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The Language of Ruins
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The Language of Ruins: Greek and Latin Inscriptions on the Memnon Colossus

Patricia A. Rosenmeyer

Abstract

A colossal statue, originally built to honor an ancient pharaoh, still stands in Egyptian Thebes. Damaged by an earthquake, and re-identified as the Homeric hero Memnon, it was believed to “speak” regularly at daybreak. By the middle of the first century CE, the colossus had become a popular site for sacred tourism; visitors flocked to hear the miraculous sound, leaving behind over one hundred Greek and Latin inscriptions. These inscriptions are varied and diverse: brief acknowledgments of having heard Memnon’s voice; longer lists by Roman administrators including details of personal accomplis ... More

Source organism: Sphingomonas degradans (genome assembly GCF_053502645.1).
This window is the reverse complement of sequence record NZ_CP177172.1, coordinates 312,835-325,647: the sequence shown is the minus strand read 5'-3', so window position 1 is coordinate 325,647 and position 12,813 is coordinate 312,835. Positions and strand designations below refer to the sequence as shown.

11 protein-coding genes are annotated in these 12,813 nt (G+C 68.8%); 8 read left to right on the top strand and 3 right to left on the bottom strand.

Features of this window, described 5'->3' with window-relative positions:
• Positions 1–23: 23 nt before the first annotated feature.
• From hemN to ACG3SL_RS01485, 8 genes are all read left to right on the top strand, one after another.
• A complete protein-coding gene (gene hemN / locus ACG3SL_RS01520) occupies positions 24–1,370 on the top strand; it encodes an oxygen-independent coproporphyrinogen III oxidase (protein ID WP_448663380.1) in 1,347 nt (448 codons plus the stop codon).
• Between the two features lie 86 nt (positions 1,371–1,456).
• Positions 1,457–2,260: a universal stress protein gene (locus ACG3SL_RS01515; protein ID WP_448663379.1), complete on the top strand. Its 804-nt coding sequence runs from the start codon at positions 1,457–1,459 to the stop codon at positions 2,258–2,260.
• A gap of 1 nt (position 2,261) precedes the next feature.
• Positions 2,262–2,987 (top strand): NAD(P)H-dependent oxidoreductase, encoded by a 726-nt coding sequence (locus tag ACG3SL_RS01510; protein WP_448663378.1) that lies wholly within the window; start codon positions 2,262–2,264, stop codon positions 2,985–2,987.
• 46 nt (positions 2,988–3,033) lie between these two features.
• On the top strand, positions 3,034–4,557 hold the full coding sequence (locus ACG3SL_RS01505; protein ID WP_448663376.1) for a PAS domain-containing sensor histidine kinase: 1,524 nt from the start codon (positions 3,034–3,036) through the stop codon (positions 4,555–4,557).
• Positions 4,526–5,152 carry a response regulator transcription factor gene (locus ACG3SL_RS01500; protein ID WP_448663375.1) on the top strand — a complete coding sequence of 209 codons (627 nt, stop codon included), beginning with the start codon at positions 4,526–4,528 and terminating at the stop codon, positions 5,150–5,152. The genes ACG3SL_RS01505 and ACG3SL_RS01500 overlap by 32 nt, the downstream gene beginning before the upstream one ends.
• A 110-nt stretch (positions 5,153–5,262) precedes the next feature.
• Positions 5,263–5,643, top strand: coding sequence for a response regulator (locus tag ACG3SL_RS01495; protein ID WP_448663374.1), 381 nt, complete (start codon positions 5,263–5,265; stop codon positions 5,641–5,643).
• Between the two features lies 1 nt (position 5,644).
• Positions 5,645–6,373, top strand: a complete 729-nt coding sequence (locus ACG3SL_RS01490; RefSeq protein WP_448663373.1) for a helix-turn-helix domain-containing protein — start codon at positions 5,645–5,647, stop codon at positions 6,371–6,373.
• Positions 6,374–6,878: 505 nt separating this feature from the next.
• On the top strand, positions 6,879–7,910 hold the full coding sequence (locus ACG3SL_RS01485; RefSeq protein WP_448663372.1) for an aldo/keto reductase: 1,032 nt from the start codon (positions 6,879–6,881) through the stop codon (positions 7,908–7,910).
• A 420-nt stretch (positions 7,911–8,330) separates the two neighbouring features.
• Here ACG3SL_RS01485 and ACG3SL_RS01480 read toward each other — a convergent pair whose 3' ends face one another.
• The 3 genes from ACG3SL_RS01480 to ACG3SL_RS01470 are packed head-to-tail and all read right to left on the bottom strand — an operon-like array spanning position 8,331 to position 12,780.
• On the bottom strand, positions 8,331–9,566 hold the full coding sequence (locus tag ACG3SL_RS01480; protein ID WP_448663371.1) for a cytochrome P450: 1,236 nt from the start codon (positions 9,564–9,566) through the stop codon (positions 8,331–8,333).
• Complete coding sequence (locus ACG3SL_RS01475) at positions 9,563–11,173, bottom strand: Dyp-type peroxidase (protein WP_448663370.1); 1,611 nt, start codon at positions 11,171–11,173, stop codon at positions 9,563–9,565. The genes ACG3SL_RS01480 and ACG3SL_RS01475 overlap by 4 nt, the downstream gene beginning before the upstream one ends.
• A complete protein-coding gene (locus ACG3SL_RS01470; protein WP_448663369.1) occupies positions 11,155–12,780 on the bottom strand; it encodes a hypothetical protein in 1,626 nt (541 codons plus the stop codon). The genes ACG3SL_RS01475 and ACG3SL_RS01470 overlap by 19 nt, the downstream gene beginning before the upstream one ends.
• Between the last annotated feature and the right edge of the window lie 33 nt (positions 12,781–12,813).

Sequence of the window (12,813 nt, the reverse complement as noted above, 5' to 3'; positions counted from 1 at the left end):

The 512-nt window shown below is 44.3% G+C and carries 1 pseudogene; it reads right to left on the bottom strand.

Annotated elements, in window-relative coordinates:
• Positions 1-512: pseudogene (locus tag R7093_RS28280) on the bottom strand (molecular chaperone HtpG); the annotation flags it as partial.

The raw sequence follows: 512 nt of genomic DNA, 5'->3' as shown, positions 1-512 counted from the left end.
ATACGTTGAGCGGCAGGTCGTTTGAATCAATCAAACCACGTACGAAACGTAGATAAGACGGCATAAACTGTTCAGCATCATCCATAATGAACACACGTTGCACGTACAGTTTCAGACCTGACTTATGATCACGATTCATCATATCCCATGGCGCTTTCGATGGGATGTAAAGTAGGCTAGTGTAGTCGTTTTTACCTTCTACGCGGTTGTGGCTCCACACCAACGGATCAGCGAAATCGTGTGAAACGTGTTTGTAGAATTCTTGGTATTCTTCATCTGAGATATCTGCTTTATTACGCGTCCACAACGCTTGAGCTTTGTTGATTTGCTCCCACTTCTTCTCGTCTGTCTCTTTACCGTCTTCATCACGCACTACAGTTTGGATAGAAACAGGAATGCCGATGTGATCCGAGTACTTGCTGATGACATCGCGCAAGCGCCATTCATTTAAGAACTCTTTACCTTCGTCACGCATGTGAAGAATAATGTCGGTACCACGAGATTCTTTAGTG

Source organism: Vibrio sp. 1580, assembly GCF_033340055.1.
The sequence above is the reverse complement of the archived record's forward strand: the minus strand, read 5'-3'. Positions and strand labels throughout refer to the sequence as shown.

Keywords: Memnon, colossus, Egypt, sacred tourism, Homer, inscriptions, Greco-Roman

Bibliographic Information

Print publication date: 2018 Print ISBN-13: 9780190626310
Published to Oxford Scholarship Online: May 2018 DOI:10.1093/oso/9780190626310.001.0001

Authors

Affiliations are at time of print publication.

Patricia A. Rosenmeyer, author
George L. Paddison Professor of Classics, University of North Carolina, Chapel Hill